David Gold: Olympic men’s football kicks off… but I can only foresee a three horse race

David Gold_IWF

The Olympic men’s football tournament gets underway today, and although 16 teams start with hopes of success there are three countries that stand head and shoulders above the rest.

Brazil, Spain and Uruguay could well be the teams taking away gold, silver and bronze this summer, although in which order is harder to predict. But it is difficult to see beyond them when it comes to anticipating the next two weeks.

For Brazil, this summer is a superb chance to put to bed years of hurt at the quadrennial event, with coach Mano Menezes (pictured below, centre) desperate for gold to hold onto his job.

With the World Cup being hosted by Brazil in two years’ time, this is a nation determined to leave nothing to chance in pursuit of the World Cup on home soil. The country has been scarred ever since losing the 1950 World Cup in Brazil, and 2014 is the only chance it will have, presumably, for decades, to finally banish the memory of that defeat.

Therefore, lingering doubts over Menezes (pictured below, in grey) could lead to his departure if he cannot guide the team to gold at Wembley. With 2002 World Cup-winning coach Luiz Felipe Scolari, currently the Palmeiras coach, looming in the background should Brazil opt for a change, the pressure is really on. Particularly given Palmeiras’ recent triumph in the Copa do Brasil and not least the generous talent at his disposal, be it Neymar, Ganso, Hulk, Romelu, Damião or Oscar.

Mano Menezes_at_Brazilian_team_training_session
Although they are everyone’s favourites, Olympic football fans and commentators alike would do well to remember Atlanta 1996. Then Brazil, reigning world champions and with an equally gifted generation and a squad including Bebeto, Ronaldo, Rivaldo and Roberto Carlos, floundered and crashed out at the semi-final stage to Nigeria.

The team has changed dramatically compared to that which laboured through the Copa America last year, where they drew with Venezuela and Paraguay in the group stage, defeated Ecuador but then lost in the last eight against Paraguay again – part through design, part through the rules stipulating only three players over the age of 23 can play in Olympic football.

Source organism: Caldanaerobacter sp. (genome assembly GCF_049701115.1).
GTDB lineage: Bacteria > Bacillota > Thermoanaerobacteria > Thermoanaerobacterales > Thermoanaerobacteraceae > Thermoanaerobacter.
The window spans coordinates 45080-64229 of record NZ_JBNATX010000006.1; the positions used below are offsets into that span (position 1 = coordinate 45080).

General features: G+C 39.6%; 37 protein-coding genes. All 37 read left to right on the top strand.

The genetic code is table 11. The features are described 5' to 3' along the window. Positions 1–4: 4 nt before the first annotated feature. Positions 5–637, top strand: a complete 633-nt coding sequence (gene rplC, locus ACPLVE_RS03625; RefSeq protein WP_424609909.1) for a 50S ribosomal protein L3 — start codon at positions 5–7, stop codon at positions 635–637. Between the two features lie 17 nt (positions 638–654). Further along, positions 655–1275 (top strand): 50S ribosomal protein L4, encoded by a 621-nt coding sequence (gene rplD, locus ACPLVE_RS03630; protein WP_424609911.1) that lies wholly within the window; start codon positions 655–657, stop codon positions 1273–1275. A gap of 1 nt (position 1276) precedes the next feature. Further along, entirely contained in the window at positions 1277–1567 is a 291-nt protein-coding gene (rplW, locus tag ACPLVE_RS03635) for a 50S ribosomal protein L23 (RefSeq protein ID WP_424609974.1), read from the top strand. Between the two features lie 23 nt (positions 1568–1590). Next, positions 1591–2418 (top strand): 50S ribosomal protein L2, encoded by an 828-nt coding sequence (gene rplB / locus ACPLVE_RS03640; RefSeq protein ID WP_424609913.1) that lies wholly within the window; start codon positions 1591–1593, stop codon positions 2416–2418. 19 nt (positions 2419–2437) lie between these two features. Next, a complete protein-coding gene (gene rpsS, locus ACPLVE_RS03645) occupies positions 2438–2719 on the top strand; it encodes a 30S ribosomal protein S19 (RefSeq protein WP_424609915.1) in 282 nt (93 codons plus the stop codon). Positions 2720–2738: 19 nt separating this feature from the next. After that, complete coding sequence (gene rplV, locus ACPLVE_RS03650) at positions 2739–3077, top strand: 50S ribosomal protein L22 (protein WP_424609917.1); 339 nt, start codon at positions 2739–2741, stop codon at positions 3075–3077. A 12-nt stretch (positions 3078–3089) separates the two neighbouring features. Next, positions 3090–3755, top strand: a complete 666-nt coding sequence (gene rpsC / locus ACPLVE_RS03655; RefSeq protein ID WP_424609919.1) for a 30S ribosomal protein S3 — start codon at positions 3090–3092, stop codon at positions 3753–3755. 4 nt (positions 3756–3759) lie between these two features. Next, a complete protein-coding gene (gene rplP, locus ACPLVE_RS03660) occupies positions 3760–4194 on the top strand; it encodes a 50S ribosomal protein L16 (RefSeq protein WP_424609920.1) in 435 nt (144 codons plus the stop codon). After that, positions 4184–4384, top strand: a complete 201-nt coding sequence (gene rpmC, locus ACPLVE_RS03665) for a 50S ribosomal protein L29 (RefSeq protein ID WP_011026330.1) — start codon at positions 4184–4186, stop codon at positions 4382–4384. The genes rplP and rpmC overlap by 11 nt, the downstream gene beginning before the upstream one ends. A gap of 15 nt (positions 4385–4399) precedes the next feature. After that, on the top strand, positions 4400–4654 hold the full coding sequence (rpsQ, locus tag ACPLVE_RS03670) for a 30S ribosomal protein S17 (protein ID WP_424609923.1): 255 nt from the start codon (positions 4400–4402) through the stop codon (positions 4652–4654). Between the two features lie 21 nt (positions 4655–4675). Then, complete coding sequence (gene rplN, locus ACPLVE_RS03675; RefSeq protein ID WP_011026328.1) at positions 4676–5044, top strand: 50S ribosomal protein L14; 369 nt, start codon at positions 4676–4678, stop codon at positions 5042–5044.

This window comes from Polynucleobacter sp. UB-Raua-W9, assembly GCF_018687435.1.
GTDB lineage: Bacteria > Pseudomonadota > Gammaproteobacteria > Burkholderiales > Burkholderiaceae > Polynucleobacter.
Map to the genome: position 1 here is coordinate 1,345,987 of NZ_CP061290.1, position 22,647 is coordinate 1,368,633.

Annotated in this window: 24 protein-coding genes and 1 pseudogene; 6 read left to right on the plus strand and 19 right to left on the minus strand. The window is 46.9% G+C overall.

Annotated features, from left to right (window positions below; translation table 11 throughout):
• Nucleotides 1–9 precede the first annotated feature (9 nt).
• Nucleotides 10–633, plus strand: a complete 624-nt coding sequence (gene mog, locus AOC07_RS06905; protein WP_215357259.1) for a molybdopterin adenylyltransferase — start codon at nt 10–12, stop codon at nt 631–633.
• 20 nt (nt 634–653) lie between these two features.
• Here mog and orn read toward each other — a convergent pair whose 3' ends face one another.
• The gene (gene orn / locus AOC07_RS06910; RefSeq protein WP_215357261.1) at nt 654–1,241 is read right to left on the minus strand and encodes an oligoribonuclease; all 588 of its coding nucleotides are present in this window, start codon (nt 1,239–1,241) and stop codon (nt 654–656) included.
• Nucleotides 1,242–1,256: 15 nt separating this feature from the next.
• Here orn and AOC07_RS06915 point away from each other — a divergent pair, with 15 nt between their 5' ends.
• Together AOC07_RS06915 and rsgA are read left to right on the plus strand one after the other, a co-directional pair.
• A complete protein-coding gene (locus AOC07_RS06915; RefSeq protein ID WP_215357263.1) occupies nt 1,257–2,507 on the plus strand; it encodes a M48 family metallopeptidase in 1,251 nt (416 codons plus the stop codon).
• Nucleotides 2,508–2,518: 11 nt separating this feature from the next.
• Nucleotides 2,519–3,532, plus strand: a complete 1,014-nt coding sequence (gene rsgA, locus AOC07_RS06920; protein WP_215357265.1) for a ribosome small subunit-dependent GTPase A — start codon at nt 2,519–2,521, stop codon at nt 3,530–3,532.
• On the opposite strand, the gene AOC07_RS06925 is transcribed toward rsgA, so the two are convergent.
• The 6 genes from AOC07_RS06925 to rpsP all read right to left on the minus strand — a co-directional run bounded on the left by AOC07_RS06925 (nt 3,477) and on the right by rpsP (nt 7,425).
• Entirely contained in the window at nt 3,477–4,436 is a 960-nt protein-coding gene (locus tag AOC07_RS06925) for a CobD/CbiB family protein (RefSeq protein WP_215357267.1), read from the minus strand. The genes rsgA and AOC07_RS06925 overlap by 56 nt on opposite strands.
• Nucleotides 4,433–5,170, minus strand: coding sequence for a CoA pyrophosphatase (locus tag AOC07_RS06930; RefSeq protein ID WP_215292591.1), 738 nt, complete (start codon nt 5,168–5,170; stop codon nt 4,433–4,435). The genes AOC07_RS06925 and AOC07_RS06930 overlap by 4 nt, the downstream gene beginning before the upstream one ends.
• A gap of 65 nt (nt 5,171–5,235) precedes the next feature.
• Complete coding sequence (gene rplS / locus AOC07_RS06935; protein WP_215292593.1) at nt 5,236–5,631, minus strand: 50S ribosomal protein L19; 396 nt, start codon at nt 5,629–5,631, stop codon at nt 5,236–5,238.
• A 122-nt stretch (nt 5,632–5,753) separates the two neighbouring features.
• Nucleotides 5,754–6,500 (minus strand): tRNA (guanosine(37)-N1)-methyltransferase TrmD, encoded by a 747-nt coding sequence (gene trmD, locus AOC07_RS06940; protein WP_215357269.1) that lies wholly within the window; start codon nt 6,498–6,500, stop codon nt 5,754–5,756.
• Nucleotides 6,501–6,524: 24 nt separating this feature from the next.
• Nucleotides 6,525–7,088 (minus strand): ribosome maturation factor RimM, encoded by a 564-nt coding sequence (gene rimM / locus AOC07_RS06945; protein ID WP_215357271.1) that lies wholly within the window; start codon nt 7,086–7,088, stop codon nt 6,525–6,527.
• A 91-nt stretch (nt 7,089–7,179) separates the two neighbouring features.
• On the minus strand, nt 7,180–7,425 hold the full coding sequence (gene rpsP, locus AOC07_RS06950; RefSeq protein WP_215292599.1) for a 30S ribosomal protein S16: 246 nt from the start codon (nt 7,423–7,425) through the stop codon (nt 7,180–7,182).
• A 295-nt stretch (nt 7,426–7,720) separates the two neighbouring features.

They will have a stern task on their hands if they are to finally win the Olympic event. Take Uruguay for a start. They may not have the same level of individual talent on show, but they are not that far off either. Luis Suarez and Edinson Cavani, aside from being a skilful, potent and world class strikeforce, are also exceptionally hard working. Then there are the creators of this team, particularly Gaston Ramirez and Abel Hernandez. International football, being slower than the club game, should particularly suit Bologna midfielder Ramirez, whose ability to carve open opposition defences could prove a nightmare for Uruguay’s opponents this summer.

They have a manager in Oscar Washington Tabarez who is fundamentally pragmatic, but not that defensively minded either. At last year’s Copa America, he guided his team to victory (pictured below) with an impressive display of tactical nous. They defeated hosts Argentina with 10 men as Tabarez decided to play with three central midfielders and two centre-forwards. This effectively meant they did not suffer as a result of the man disadvantage as the player who was not being marked was Lionel Messi. On the face of it illogical, but in practice a stroke of genius from Tabarez. Messi, playing on the right, kept trying to cut into the centre, where the space was blocked by Uruguay’s tough, deep and narrow midfield, thus negating any potential influence he could have.